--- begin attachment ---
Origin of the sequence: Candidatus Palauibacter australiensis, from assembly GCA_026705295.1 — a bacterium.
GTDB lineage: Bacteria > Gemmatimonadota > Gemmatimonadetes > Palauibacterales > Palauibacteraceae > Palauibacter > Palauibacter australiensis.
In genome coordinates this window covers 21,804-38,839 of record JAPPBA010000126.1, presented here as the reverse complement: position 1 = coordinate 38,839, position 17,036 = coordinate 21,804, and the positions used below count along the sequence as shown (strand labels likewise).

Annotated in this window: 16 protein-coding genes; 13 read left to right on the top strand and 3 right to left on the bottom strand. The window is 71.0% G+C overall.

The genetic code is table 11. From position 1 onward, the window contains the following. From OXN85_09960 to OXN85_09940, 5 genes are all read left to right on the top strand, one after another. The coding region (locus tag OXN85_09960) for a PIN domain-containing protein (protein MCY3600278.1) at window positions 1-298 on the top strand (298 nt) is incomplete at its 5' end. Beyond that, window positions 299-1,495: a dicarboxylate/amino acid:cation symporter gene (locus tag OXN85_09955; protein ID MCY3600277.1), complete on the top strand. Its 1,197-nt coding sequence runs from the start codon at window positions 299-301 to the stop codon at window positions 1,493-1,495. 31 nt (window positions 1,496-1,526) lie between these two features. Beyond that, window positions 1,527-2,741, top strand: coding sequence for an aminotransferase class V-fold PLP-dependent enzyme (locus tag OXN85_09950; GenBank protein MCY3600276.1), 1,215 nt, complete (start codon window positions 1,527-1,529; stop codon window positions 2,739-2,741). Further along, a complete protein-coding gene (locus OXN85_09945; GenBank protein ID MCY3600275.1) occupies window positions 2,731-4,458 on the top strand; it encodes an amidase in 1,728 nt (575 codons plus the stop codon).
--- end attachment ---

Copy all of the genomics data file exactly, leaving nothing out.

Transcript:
Origin of the sequence: Candidatus Palauibacter australiensis, from assembly GCA_026705295.1 — a bacterium.
GTDB lineage: Bacteria > Gemmatimonadota > Gemmatimonadetes > Palauibacterales > Palauibacteraceae > Palauibacter > Palauibacter australiensis.
In genome coordinates this window covers 21,804-38,839 of record JAPPBA010000126.1, presented here as the reverse complement: position 1 = coordinate 38,839, position 17,036 = coordinate 21,804, and the positions used below count along the sequence as shown (strand labels likewise).

Annotated in this window: 16 protein-coding genes; 13 read left to right on the top strand and 3 right to left on the bottom strand. The window is 71.0% G+C overall.

The genetic code is table 11. From position 1 onward, the window contains the following. From OXN85_09960 to OXN85_09940, 5 genes are all read left to right on the top strand, one after another. The coding region (locus tag OXN85_09960) for a PIN domain-containing protein (protein MCY3600278.1) at window positions 1-298 on the top strand (298 nt) is incomplete at its 5' end. Beyond that, window positions 299-1,495: a dicarboxylate/amino acid:cation symporter gene (locus tag OXN85_09955; protein ID MCY3600277.1), complete on the top strand. Its 1,197-nt coding sequence runs from the start codon at window positions 299-301 to the stop codon at window positions 1,493-1,495. 31 nt (window positions 1,496-1,526) lie between these two features. Beyond that, window positions 1,527-2,741, top strand: coding sequence for an aminotransferase class V-fold PLP-dependent enzyme (locus tag OXN85_09950; GenBank protein MCY3600276.1), 1,215 nt, complete (start codon window positions 1,527-1,529; stop codon window positions 2,739-2,741). Further along, a complete protein-coding gene (locus OXN85_09945; GenBank protein ID MCY3600275.1) occupies window positions 2,731-4,458 on the top strand; it encodes an amidase in 1,728 nt (575 codons plus the stop codon).